Ministers from India, Brazil, Japan, the European Union and the United States were to attend the gathering on Monday in London, and wider meetings on Tuesday and Wednesday in Geneva, that could be crucial in deciding whether next month's meeting of ministers from all 148 WTO members in Hong Kong is a success.

Lingering disagreements have jeopardised the 13-18 December meeting, which aims to resolve many of the issues that have been blocking the Doha round of trade talks - named for the Qatari capital where it was launched in 2001.

"This is a critical week for these negotiations, there's no two ways about that," said Keith Rockwell, spokesman for WTO Director-General Pascal Lamy.

Lamy was to meet with the ministers on Monday afternoon.

Rockwell said he would listen to them and stress the urgency of the situation. Negotiators are far from producing a draft version of the Hong Kong declaration - and without that there is little hope of success by the end of the year.

Poor countries' lot

The meeting is being hosted by India. Commerce Minister Kamal Nath said he would be stressing the importance of improving the lot of poor countries, especially in agriculture.

"Agriculture for some countries is commerce, while for some countries, like India, agriculture is subsistence involving 650 million farmers," he said.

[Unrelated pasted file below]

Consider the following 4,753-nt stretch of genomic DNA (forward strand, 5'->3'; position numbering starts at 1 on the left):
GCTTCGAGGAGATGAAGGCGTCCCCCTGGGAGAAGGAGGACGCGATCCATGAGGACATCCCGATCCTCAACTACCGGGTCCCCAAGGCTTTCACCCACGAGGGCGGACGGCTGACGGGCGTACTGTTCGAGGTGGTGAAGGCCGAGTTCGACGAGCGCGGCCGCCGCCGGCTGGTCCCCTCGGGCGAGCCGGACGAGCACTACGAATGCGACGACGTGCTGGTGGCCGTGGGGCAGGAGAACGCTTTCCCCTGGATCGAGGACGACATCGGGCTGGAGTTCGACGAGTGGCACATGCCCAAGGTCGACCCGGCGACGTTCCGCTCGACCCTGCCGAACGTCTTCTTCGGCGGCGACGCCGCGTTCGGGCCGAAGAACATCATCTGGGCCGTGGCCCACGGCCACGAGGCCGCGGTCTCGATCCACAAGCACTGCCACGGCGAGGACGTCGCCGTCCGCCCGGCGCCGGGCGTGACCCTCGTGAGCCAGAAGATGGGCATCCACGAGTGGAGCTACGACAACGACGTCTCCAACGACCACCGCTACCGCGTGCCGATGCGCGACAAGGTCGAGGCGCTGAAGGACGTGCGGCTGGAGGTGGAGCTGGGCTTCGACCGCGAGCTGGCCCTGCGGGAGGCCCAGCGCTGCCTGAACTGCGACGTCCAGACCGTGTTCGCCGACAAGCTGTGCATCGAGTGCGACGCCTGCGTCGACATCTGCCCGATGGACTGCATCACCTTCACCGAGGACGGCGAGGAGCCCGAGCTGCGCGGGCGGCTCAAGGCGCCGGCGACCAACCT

Rob Portman wants Europe to
cut agricultural tariffs

Negotiators are trying to agree on a binding treaty that aims to boost the global economy by lowering trade barriers across all sectors, paying particular attention to the concerns of developing nations. The round is already well behind an original December 2004 deadline.

Last week, the US trade ambassador, Rob Portman, urged European negotiators to promise deeper agricultural tariff cuts at this week's meeting. Portman, who was to attend the London talks, warned that the Hong Kong meeting could be jeopardised if the EU does not make the cuts.

The EU has offered to reduce agricultural tariffs - but not as much as other big agricultural producers are demanding, and it wants concessions in other areas, notably service industries and market access for industrial goods.

French resistance

EU Trade Commissioner Peter Mandelson told the BBC on Monday that the talks "have been pushed into a sort of agricultural siding by some very aggressive agricultural producing countries whose interests do not necessarily coincide with the bulk of developing countries".

Asked about US insistence that the EU has not offered a large enough cut, Mandelson said: "The US would say that, wouldn't they?"

"Agriculture for some countries is commerce, while for some countries, like India, agriculture is subsistence involving 650 million farmers"

Kamal Nath,
Indian Commerce Minister

He also insisted that he is moving forwards with the EU offer despite anger from France, which believes Mandelson has already given away too much.

France has previously threatened to veto any deal to liberalise world trade if Mandelson makes excessive concessions. Indian minister Nath said the EU offer was not yet good enough.

"We welcome the offer of the EU, it is a step forward. But it cannot be that you give an inch and ask for a mile," he said.

On Tuesday, the negotiators from the five countries will move to Geneva, where the WTO is based, to hold wider talks. Some 20 to 40 ministers from across the globe are expected to attend the talks over one or two days.